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Be Prepared! Decommissioning Public Art

Introduction

It’s a sad fact that public artworks won’t last forever. Like most of the elements which make up our public realm, they deteriorate, become outdated, or need to be “redeveloped”. As we hit the 21st century, many of the artworks commissioned during the initial growth of public art commissioning in the 1970s and 80s are coming to the end of their lives.

It’s a sadder fact that almost none of them will have any decommissioning agreement in place, nor will the Local Authority in whose area they fall have a policy to address it. In fact, in a large number of cases, there will have been no commissioning contract at all, and as personnel have moved on, even the identity of the original artist may be lost.

As public art commissioning has become more sophisticated and complex, the picture gets more complicated. Work commissioned more recently can be collaborative, funded by multiple sources or even participative, carried out with direct involvement by local communities or other groups. When these commissions come to the end of their lives, the decommissioning tangle becomes positively labyrinthine.

Four East Kent local authorities (Ashford, Canterbury, Dover and Shepway) recently commissioned research into decommissioning, with a view to developing a policy. Each of these authorities had recently become active in commissioning new works, but also had a “past catalogue” of artworks with no decommissioning provision in place. Some had already had to deal with difficult decommissioning issues, and a policy was needed to help them address both existing and future works. Arts Council England South East were also interested in the research, and the project grew into a larger exercise, taking in the national picture of decommissioning practice.

I carried out the initial research with Sam Wilkinson, and the final research report and bespoke East Kent Decommissioning Policy was completed with Emma Larkinson this Spring.

The research: A snapshot of current practice

We undertook research in a number of ways, including questionnaires, interviews, desk research and seminars. Crucially, we also commissioned some legal advice on the rights of artists and the way in which contracts or agreements can deal with decommissioning. We were trying to get both a picture of current practice in decommissioning, and also gather information about how people felt it could and should be dealt with. We asked about dealing both with artworks already in existence, and planning for decommissioning in new artworks.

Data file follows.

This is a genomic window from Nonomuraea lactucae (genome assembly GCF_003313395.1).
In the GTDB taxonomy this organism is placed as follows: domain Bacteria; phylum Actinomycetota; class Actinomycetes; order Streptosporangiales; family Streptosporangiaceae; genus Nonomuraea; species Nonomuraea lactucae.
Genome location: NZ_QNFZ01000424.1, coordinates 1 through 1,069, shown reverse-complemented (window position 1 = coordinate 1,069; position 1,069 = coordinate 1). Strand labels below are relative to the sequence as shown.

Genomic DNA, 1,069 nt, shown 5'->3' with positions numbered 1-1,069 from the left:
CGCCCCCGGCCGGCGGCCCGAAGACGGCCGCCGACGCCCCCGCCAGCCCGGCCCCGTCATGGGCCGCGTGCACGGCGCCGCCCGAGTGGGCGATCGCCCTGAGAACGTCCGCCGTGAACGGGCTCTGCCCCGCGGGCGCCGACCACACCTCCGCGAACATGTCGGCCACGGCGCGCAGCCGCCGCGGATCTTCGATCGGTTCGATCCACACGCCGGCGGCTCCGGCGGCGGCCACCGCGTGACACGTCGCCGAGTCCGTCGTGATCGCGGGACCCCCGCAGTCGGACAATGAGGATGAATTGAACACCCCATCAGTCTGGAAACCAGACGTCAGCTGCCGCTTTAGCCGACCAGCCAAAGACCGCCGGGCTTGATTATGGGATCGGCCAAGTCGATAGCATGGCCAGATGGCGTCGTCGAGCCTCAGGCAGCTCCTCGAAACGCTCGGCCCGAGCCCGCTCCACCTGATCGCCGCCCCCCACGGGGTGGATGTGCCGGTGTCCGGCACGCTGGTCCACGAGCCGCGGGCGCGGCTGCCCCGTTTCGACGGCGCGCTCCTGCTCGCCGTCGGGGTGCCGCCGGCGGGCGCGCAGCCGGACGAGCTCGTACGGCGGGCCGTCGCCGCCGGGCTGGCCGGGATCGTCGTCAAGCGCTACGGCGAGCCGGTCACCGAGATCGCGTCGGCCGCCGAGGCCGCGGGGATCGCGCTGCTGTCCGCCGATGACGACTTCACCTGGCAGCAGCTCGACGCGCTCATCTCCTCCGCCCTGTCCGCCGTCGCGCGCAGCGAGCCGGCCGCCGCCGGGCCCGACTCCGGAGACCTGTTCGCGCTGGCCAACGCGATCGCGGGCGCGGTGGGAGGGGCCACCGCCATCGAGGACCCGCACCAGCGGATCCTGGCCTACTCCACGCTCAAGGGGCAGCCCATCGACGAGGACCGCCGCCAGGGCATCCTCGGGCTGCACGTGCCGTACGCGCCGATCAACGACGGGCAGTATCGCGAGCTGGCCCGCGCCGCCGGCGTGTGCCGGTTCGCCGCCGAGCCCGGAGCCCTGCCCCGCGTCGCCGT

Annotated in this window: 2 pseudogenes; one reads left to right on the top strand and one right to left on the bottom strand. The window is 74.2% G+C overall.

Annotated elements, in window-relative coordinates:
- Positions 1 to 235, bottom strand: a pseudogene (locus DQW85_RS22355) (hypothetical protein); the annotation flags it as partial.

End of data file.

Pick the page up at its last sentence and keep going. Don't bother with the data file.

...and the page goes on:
We tried to research as broad a constituency as possible, including commissioning agents, local authorities, funding and advisory bodies, the private sector, and, of course, artists. The questionnaire was available on the ixia website to download and reply to, and it was also block mailed to the members of NALGAO (National Association of Local Government Arts Officers).

The results

We didn’t try to create precise quantitative research that would bear up to statistical analysis, but we did find a number of interesting outcomes:

  • More than a third of respondents had never encountered a commission contract with decommissioning provision
  • Of the local authorities that responded, more than half don’t include decommissioning within their contracts
  • More than half of those who had actually been involved in decommissioning said their experience had been “poor” or “very bad”
  • Just about everyone agreed that valid reasons for decommissioning included “deterioration or damage beyond reasonable repair” but very few thought that “lack of maintenance” or unpopularity” should be used as reasons
  • About two thirds of respondents thought that ACE should issue policy guidelines to help with decommissioning existing work
  • The majority felt that placing decommissioning as an integral part of contracts was the way to deal with new work

The anecdotal results, of course, are even more interesting. One or two interviewees, when asked if they included decommissioning within their contracts replied “no, but, er, we really should,” and promptly scribbled themselves a note to that effect. A couple of interviewees felt that it was rather negative to talk about decommissioning before a work was even created, and thought it might be better to not think about the possibility until it actually happened. A (very) few local authorities had well-formed policies which had already been in place for some years, and a surprisingly (or depressingly) low number of commissioning agents had regularly been using decommissioning clauses for the last three or four years.